# Einstein

Relativity: The Special and General Theory

Albert Einstein: Relativity

Part I: The Special Theory of Relativity

The Lorentz Transformation

The results of the last three sections show that the apparent incompatibility of the law of

consideration which borrowed two unjustifiable hypotheses from classical mechanics; these are as

follows:

(1) The time−interval (time) between two events is independent of the condition of motion of the

body of reference.

(2) The space−interval (distance) between two points of a rigid body is independent of the condition

of motion of the body of reference.

If we drop these hypotheses, then the dilemma of Section 7 disappears, because the theorem of

the addition of velocities derived in Section 6 becomes invalid. The possibility presents itself that

the law of the propagation of light in vacuo may be compatible with the principle of relativity, and

the question arises: How have we to modify the considerations of Section 6 in order to remove the

apparent disagreement between these two fundamental results of experience? This question leads

to a general one. In the discussion of Section 6 we have to do with places and times relative both to

the train and to the embankment. How are we to find the place and time of an event in relation to

the train, when we know the place and time of the event with respect to the railway embankment ?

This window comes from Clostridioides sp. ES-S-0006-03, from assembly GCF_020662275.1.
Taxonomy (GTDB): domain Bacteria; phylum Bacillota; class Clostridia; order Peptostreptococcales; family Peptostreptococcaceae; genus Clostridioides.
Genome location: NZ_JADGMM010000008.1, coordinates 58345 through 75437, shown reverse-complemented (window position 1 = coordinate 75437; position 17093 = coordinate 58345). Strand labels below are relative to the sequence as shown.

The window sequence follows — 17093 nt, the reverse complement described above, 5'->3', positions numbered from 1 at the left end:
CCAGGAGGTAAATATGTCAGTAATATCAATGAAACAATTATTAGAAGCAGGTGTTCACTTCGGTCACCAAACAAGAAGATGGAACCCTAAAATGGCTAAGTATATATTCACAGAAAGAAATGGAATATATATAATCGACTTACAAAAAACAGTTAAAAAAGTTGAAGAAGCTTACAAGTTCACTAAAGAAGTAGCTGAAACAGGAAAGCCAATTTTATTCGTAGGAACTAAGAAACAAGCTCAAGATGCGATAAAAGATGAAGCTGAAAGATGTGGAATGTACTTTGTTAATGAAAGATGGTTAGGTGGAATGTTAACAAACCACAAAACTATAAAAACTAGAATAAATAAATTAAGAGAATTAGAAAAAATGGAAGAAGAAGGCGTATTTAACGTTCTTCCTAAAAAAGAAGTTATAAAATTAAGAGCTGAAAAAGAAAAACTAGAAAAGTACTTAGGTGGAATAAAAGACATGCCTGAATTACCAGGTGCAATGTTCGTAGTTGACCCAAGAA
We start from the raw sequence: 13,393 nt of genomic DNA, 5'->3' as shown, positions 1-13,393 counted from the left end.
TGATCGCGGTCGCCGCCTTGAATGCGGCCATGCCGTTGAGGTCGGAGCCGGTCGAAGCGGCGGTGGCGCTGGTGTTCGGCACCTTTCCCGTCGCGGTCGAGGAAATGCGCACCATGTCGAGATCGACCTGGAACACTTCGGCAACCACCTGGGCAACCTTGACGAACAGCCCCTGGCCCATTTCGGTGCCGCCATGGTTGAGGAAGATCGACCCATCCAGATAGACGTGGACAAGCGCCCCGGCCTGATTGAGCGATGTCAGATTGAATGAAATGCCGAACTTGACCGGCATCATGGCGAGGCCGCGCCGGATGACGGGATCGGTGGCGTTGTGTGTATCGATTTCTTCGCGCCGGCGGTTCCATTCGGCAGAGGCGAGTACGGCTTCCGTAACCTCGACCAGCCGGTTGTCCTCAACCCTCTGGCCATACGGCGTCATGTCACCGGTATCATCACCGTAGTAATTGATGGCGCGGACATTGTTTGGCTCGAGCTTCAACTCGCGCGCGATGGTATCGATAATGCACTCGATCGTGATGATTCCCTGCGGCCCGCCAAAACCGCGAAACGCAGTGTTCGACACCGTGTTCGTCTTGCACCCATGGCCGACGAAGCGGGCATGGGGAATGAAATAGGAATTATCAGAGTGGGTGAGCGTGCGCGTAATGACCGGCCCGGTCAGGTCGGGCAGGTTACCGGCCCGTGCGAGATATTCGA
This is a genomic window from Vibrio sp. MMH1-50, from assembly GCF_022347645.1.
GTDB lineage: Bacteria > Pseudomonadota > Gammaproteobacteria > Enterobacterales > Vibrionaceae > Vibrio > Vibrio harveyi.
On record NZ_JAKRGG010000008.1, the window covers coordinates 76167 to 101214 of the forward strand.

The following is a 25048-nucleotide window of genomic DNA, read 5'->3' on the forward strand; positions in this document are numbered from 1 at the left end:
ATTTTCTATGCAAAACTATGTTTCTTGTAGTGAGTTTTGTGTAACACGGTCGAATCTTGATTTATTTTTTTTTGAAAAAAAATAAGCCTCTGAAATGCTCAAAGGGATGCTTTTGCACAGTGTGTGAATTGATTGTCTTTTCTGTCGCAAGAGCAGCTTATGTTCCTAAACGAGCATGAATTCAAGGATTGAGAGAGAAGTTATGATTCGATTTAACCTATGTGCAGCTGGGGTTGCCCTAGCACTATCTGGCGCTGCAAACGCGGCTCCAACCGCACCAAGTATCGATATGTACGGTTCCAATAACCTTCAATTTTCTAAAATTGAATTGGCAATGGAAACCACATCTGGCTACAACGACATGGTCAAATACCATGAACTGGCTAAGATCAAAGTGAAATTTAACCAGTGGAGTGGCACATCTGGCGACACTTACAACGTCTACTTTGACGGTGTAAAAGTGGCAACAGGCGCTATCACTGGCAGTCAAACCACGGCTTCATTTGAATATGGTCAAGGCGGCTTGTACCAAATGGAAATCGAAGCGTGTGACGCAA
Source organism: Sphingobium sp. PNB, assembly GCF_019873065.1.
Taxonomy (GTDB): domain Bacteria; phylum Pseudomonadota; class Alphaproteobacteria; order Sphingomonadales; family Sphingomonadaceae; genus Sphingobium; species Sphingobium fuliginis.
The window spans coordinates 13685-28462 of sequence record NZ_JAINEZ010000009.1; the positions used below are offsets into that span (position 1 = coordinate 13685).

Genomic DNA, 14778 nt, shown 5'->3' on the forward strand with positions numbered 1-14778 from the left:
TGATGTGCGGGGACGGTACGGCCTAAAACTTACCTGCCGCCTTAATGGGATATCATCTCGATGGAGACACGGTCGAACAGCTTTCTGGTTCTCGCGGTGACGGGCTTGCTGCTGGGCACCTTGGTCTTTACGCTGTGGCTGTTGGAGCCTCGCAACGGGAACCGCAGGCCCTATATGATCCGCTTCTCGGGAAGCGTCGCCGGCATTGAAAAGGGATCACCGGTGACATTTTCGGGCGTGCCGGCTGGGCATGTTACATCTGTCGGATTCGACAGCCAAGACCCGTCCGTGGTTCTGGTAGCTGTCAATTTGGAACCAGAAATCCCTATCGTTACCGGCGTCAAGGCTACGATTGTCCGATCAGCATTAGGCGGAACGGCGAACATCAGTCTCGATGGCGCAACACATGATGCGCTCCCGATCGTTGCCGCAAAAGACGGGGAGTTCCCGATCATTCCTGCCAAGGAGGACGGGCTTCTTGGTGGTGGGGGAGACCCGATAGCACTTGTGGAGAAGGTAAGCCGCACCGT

Is there a thinkable answer to this question of such a nature that the law of transmission of light in

vacuo does not contradict the principle of relativity ? In other words : Can we conceive of a relation

between place and time of the individual events relative to both reference−bodies, such that every

ray of light possesses the velocity of transmission c relative to the embankment and relative to the

train ? This question leads to a quite definite positive answer, and to a perfectly definite

transformation law for the space−time magnitudes of an event when changing over from one body

of reference to another.

Before we deal with this, we shall introduce the following incidental consideration. Up to the present

we have only considered events taking place along the embankment, which had mathematically to

assume the function of a straight line. In the manner indicated in Section 2 we can imagine this

reference−body supplemented laterally and in a vertical direction by means of a framework of rods,

so that an event which takes place anywhere can be localised with reference to this framework.

Similarly, we can imagine the train travelling with the velocity v to

be continued across the whole of space, so that every event, no matter how far off it may be, could

also be localised with respect to the second framework. Without committing any fundamental error,

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